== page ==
Our previous study had demonstrated that approximately half of Wfs1 −/− mice develop diabetes when they have the hybrid genetic background of C57BL/6J and 129Sv, while. unexpectedly with the C57BL/6J background, there is no apparent increase in blood glucose levels even at 36 weeks [15]. Because beta cells of Wfs1 −/− mice were also shown to be susceptible to ER stress in ex-vivo experiments and cultured cells [15, 21], we sought to test this in the in vivo model.

The A y /a mouse is a genetic model of mild obesity/insulin resistance with compensatory beta cell hyperplasia [31] (Figs 1 and 3). Increased demand for insulin biosynthesis and secretion has been thought to cause ER stress in pancreatic beta cells, and here, in fact, we demonstrated, in A y /a murine islets, that ER chaperone expression was apparently increased at 12 weeks of age (Fig. 6). Similar results have been demonstrated in another insulin-resistant mouse model [7]. In addition, WFS1 protein levels were also increased (Fig. 6a). Our group and others have shown WFS1 protein levels to be upregulated by ER stress [19, 20, 35]. These data suggest that increased insulin demand under insulin-resistant conditions produces chronic ER stress in beta cells. In addition, NEFA, which are elevated in these insulin-resistant models, may also contribute to the activation of UPR [32]. In this regard, Lipson et al. recently demonstrated that hyperglycaemia activates inositol-requiring protein-1 (IRE1)α, an ER-resident transmembrane protein kinase regulating UPR in beta cells. Although IRE1α activation by transient hyperglycaemia is beneficial to beta cells, chronically sustained hyperglycaemia causes ER stress and suppresses insulin gene expression [36]. Glucose regulation of the UPR has also been reported [37].

Dramatically decreased beta cell numbers in Wfs1 −/− A y /a mice suggest that increased insulin demand triggers pancreatic beta cell apoptosis in Wfs1-deficient mice. ER stress induces WFS1 protein production and lack of this protein itself enhances the UPR [15, 19, 20, 21]. This was true in our mice (Fig. 6), with the UPR apparently further enhanced in mildly obese Wfs1 −/− A y /a mice. These data support the hypothesis that beta cell loss in Wolfram syndrome is, at least partly, caused by increased ER stress in beta cells. Although the precise function of ER-resident WFS1 protein remains unknown, our overall results suggest that this protein is likely to protect beta cells from ER stress-induced apoptosis and that Wolfram syndrome is an ER stress-related disease.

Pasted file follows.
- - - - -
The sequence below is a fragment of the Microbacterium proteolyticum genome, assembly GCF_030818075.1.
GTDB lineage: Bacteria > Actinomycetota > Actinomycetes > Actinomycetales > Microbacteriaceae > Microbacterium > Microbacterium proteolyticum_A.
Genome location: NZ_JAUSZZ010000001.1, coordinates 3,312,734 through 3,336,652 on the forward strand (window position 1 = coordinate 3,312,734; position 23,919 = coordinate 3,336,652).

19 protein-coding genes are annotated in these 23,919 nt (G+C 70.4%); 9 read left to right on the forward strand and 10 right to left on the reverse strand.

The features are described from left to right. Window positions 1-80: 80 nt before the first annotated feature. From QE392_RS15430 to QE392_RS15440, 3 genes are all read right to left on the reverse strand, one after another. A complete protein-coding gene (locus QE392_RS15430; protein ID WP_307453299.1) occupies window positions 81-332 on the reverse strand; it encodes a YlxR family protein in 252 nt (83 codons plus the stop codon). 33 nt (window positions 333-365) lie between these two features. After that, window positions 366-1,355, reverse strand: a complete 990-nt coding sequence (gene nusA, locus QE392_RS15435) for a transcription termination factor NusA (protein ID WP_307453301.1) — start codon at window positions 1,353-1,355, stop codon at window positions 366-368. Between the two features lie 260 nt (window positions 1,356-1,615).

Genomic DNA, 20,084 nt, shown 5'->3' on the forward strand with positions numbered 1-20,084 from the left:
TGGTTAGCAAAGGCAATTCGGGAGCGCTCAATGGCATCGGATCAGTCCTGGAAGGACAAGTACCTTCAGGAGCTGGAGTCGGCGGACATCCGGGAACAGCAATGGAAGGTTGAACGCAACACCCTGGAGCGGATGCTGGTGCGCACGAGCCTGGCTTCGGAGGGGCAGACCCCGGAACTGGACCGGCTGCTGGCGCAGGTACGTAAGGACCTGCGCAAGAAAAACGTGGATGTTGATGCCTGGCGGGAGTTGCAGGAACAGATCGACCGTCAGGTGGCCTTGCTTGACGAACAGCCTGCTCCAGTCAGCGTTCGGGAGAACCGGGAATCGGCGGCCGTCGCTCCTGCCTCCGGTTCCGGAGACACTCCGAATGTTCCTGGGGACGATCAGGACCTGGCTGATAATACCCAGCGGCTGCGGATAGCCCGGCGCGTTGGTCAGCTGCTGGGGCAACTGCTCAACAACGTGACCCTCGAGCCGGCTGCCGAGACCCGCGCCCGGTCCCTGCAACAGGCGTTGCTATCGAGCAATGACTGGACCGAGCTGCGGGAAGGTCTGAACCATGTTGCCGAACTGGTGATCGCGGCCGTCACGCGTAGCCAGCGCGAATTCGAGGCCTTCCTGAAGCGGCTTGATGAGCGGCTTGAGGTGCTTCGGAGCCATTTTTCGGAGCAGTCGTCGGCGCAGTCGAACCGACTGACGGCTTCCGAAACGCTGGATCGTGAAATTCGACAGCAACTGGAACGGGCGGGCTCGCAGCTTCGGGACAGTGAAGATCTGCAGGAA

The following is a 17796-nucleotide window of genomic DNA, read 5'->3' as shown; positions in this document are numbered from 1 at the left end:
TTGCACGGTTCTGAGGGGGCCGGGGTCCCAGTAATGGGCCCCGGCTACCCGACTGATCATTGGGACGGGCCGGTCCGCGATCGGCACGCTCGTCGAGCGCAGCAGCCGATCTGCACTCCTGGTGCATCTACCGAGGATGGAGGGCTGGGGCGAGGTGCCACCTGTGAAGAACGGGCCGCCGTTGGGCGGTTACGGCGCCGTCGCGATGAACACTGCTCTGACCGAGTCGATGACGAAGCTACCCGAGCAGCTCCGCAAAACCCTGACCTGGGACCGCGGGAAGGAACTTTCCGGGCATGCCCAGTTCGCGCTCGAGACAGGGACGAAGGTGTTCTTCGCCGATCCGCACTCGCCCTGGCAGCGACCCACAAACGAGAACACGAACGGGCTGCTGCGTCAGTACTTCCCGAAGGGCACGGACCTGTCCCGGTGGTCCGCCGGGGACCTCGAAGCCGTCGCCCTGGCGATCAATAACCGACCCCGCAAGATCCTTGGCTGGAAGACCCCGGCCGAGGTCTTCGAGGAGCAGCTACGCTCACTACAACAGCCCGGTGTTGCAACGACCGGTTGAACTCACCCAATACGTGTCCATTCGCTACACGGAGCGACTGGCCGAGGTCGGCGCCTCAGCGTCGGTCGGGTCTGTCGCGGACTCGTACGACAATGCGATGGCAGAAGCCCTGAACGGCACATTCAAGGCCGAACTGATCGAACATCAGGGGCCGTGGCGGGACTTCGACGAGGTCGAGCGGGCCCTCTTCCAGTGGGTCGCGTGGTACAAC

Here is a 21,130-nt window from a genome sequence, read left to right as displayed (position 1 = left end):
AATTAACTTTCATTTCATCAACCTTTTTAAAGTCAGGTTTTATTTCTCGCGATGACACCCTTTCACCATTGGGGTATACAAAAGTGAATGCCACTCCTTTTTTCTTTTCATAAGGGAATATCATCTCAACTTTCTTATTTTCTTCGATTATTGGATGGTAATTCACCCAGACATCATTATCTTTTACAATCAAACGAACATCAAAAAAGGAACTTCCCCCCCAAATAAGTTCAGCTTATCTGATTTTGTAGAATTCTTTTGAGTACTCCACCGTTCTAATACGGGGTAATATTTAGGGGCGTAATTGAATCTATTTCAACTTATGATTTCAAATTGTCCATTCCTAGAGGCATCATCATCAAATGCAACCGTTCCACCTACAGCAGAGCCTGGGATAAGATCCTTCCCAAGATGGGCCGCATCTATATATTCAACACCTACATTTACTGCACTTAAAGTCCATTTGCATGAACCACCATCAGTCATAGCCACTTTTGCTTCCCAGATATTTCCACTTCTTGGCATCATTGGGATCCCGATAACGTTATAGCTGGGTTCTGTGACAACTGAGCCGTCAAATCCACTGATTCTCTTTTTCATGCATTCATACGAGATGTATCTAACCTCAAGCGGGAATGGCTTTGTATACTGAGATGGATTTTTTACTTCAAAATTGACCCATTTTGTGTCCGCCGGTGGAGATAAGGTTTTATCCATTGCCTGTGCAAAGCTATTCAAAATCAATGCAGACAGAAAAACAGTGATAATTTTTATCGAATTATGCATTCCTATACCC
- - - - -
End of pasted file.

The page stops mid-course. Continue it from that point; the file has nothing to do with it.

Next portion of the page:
In patients with type 2 diabetes, very gradual, but progressive beta cell loss is caused by many factors, both genetic and acquired. One well-established mechanism of acquired beta cell loss is oxidative stress, which appears to be a major mediator of glucotoxicity [38]. We observed 4-hydroxy-2-nonenal-modified protein, an oxidative stress marker, in Wfs1 −/− A y /a murine islets at age 16 weeks (data not shown), suggesting that oxidative stress is also involved in beta cell apoptosis. Oxidative stress is likely to have been secondary to chronic hyperglycaemia because most Wfs1 −/− A y /a mice had developed hyperglycaemia by this age (Fig. 1b). In Wfs1 −/− A y /a mice, the vicious cycle associated with ER stress and oxidative stress probably exacerbates beta cell apoptosis. In this regard, it is again worth emphasising that insulin resistance induces ER stress in pancreatic beta cells [7]. Currently, we do not know the full extent of ER stress involvement in beta cell failure in human type 2 diabetes. However, it is possible that this vicious cycle associated with ER stress and oxidative stress plays an important role in beta cell deterioration [39].